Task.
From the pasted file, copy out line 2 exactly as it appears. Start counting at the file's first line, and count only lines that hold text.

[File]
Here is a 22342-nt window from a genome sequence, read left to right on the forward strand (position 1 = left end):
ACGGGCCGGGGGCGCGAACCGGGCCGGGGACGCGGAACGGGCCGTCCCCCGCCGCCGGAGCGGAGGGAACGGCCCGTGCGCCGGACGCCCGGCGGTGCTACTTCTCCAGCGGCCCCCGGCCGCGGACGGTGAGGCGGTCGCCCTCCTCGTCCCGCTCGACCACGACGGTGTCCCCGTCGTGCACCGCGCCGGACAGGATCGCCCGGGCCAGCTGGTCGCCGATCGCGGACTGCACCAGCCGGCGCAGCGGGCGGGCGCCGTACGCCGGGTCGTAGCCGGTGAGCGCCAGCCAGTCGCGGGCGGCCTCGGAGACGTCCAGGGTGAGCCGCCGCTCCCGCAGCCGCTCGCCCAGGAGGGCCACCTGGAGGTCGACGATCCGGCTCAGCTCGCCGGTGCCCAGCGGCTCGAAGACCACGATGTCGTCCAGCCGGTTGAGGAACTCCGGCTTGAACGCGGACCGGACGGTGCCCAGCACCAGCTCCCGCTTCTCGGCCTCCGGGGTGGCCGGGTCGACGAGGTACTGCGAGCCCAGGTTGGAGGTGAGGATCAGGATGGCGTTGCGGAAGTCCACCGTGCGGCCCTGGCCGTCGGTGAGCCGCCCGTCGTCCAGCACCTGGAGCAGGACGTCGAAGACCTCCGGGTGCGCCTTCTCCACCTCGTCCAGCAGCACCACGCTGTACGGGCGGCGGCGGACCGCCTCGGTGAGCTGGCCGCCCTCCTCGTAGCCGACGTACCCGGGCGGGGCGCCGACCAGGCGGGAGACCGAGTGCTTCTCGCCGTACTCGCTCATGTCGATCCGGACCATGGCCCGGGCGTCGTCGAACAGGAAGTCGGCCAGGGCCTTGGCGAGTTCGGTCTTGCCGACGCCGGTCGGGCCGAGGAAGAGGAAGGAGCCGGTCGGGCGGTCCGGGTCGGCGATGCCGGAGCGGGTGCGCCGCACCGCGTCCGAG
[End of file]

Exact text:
ACGGGCCGGGGGCGCGAACCGGGCCGGGGACGCGGAACGGGCCGTCCCCCGCCGCCGGAGCGGAGGGAACGGCCCGTGCGCCGGACGCCCGGCGGTGCTACTTCTCCAGCGGCCCCCGGCCGCGGACGGTGAGGCGGTCGCCCTCCTCGTCCCGCTCGACCACGACGGTGTCCCCGTCGTGCACCGCGCCGGACAGGATCGCCCGGGCCAGCTGGTCGCCGATCGCGGACTGCACCAGCCGGCGCAGCGGGCGGGCGCCGTACGCCGGGTCGTAGCCGGTGAGCGCCAGCCAGTCGCGGGCGGCCTCGGAGACGTCCAGGGTGAGCCGCCGCTCCCGCAGCCGCTCGCCCAGGAGGGCCACCTGGAGGTCGACGATCCGGCTCAGCTCGCCGGTGCCCAGCGGCTCGAAGACCACGATGTCGTCCAGCCGGTTGAGGAACTCCGGCTTGAACGCGGACCGGACGGTGCCCAGCACCAGCTCCCGCTTCTCGGCCTCCGGGGTGGCCGGGTCGACGAGGTACTGCGAGCCCAGGTTGGAGGTGAGGATCAGGATGGCGTTGCGGAAGTCCACCGTGCGGCCCTGGCCGTCGGTGAGCCGCCCGTCGTCCAGCACCTGGAGCAGGACGTCGAAGACCTCCGGGTGCGCCTTCTCCACCTCGTCCAGCAGCACCACGCTGTACGGGCGGCGGCGGACCGCCTCGGTGAGCTGGCCGCCCTCCTCGTAGCCGACGTACCCGGGCGGGGCGCCGACCAGGCGGGAGACCGAGTGCTTCTCGCCGTACTCGCTCATGTCGATCCGGACCATGGCCCGGGCGTCGTCGAACAGGAAGTCGGCCAGGGCCTTGGCGAGTTCGGTCTTGCCGACGCCGGTCGGGCCGAGGAAGAGGAAGGAGCCGGTCGGGCGGTCCGGGTCGGCGATGCCGGAGCGGGTGCGCCGCACCGCGTCCGAG